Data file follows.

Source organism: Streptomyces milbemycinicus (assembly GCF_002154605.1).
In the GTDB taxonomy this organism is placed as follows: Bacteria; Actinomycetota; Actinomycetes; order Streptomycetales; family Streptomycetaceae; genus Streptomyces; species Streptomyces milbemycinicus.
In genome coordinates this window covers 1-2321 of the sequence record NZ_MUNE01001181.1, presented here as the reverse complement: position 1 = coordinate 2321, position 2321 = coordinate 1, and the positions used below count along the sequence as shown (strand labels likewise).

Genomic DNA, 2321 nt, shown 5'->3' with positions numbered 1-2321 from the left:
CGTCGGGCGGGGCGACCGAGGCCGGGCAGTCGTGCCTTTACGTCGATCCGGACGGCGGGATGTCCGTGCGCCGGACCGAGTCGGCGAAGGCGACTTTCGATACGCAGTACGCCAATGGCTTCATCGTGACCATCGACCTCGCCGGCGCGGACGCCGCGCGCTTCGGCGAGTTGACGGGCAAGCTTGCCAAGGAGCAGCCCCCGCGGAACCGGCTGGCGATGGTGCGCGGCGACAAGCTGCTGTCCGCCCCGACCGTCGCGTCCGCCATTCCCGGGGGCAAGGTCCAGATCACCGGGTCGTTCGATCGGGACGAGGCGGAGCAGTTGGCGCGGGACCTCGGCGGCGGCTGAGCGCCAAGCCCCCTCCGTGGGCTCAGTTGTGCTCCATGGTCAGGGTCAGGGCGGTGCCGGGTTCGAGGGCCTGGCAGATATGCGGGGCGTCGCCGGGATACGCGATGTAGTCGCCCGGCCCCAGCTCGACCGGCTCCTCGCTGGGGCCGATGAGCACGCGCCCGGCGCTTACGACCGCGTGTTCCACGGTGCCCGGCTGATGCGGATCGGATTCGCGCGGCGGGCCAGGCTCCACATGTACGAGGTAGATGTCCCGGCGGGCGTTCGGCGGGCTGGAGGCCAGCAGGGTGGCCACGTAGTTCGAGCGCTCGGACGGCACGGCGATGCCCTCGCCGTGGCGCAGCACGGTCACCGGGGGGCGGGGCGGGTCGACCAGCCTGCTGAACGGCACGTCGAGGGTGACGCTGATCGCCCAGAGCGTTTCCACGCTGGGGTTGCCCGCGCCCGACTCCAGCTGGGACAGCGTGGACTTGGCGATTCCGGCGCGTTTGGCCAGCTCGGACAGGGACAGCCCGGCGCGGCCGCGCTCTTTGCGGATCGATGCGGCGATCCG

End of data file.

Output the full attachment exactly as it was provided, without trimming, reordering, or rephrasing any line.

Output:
Source organism: Streptomyces milbemycinicus (assembly GCF_002154605.1).
In the GTDB taxonomy this organism is placed as follows: Bacteria; Actinomycetota; Actinomycetes; order Streptomycetales; family Streptomycetaceae; genus Streptomyces; species Streptomyces milbemycinicus.
In genome coordinates this window covers 1-2321 of the sequence record NZ_MUNE01001181.1, presented here as the reverse complement: position 1 = coordinate 2321, position 2321 = coordinate 1, and the positions used below count along the sequence as shown (strand labels likewise).

Genomic DNA, 2321 nt, shown 5'->3' with positions numbered 1-2321 from the left:
CGTCGGGCGGGGCGACCGAGGCCGGGCAGTCGTGCCTTTACGTCGATCCGGACGGCGGGATGTCCGTGCGCCGGACCGAGTCGGCGAAGGCGACTTTCGATACGCAGTACGCCAATGGCTTCATCGTGACCATCGACCTCGCCGGCGCGGACGCCGCGCGCTTCGGCGAGTTGACGGGCAAGCTTGCCAAGGAGCAGCCCCCGCGGAACCGGCTGGCGATGGTGCGCGGCGACAAGCTGCTGTCCGCCCCGACCGTCGCGTCCGCCATTCCCGGGGGCAAGGTCCAGATCACCGGGTCGTTCGATCGGGACGAGGCGGAGCAGTTGGCGCGGGACCTCGGCGGCGGCTGAGCGCCAAGCCCCCTCCGTGGGCTCAGTTGTGCTCCATGGTCAGGGTCAGGGCGGTGCCGGGTTCGAGGGCCTGGCAGATATGCGGGGCGTCGCCGGGATACGCGATGTAGTCGCCCGGCCCCAGCTCGACCGGCTCCTCGCTGGGGCCGATGAGCACGCGCCCGGCGCTTACGACCGCGTGTTCCACGGTGCCCGGCTGATGCGGATCGGATTCGCGCGGCGGGCCAGGCTCCACATGTACGAGGTAGATGTCCCGGCGGGCGTTCGGCGGGCTGGAGGCCAGCAGGGTGGCCACGTAGTTCGAGCGCTCGGACGGCACGGCGATGCCCTCGCCGTGGCGCAGCACGGTCACCGGGGGGCGGGGCGGGTCGACCAGCCTGCTGAACGGCACGTCGAGGGTGACGCTGATCGCCCAGAGCGTTTCCACGCTGGGGTTGCCCGCGCCCGACTCCAGCTGGGACAGCGTGGACTTGGCGATTCCGGCGCGTTTGGCCAGCTCGGACAGGGACAGCCCGGCGCGGCCGCGCTCTTTGCGGATCGATGCGGCGATCCG